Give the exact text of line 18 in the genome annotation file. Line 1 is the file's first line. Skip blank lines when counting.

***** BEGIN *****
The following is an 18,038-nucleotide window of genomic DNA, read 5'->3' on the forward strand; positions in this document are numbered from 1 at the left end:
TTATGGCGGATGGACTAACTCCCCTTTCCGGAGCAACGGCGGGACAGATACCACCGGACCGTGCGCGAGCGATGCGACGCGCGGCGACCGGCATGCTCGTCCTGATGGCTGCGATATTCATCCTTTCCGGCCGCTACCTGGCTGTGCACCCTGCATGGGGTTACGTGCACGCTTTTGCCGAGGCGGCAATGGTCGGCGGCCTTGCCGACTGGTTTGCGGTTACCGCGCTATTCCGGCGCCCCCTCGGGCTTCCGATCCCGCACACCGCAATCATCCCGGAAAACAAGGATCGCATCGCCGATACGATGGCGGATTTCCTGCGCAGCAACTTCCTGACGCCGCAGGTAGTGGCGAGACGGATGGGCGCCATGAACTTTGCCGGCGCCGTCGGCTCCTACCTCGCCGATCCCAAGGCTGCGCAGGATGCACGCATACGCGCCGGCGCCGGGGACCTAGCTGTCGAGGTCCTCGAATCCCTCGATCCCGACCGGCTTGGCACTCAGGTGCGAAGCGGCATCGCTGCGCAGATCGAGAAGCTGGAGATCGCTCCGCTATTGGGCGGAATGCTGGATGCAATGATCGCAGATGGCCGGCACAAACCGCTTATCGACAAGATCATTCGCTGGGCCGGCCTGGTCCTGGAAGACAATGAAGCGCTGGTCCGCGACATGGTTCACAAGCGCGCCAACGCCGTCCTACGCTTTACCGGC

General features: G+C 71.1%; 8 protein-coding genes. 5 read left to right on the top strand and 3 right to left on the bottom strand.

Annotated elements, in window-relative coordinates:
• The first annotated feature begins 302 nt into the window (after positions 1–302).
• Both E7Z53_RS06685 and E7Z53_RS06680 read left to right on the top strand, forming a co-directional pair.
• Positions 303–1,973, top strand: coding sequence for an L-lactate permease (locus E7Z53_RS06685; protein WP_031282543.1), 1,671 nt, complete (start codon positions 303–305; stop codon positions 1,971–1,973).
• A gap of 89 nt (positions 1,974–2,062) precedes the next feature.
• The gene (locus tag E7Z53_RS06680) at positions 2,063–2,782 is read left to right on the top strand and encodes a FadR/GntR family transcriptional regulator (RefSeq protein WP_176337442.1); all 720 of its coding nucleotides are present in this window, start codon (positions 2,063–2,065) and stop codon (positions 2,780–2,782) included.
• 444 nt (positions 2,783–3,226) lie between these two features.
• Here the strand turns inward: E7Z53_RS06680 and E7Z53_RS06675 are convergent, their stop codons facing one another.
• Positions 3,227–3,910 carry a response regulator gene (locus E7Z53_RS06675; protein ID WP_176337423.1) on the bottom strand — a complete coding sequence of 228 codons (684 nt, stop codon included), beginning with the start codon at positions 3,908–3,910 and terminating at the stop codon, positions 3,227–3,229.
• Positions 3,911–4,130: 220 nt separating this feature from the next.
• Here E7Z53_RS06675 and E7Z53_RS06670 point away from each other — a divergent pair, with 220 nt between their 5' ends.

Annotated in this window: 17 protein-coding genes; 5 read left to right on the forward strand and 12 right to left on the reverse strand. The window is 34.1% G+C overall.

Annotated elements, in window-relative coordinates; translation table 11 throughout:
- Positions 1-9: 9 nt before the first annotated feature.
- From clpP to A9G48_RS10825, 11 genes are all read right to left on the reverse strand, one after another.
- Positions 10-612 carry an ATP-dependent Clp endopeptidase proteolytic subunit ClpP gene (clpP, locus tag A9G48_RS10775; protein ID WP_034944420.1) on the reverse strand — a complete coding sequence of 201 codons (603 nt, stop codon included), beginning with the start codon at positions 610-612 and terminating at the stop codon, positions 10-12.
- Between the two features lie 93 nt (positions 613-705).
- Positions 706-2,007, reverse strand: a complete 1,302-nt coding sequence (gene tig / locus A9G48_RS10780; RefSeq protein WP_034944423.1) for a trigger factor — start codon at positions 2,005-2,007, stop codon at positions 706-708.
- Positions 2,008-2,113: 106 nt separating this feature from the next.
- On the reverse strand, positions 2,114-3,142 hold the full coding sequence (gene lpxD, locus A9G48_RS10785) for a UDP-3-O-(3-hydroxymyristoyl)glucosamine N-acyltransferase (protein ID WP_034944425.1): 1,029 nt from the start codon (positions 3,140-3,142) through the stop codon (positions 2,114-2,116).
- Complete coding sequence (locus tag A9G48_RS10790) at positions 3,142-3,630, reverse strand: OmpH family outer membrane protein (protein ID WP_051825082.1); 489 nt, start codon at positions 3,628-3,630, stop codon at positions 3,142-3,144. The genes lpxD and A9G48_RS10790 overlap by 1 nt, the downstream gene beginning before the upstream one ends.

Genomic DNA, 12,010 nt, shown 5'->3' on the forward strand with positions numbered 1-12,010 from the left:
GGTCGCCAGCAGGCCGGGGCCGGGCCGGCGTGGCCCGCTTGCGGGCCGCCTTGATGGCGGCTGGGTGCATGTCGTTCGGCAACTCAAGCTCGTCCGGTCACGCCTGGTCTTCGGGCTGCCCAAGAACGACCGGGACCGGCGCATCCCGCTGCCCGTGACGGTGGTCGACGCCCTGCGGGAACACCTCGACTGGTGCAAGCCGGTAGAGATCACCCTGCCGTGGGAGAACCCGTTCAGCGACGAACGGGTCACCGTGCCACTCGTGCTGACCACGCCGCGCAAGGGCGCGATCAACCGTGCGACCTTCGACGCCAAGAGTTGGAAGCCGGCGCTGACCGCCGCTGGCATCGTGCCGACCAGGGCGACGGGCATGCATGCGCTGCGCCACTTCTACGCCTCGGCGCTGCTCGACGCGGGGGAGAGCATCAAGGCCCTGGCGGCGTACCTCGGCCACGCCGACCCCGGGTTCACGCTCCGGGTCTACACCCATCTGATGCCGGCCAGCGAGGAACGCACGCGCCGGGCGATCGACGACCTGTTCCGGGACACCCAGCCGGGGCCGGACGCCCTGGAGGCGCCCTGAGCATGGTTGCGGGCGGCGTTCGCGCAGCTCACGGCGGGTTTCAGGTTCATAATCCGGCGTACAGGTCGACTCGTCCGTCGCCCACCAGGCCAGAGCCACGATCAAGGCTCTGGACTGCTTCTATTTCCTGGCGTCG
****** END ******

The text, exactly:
- From clpP to A9G48_RS10825, 11 genes are all read right to left on the reverse strand, one after another.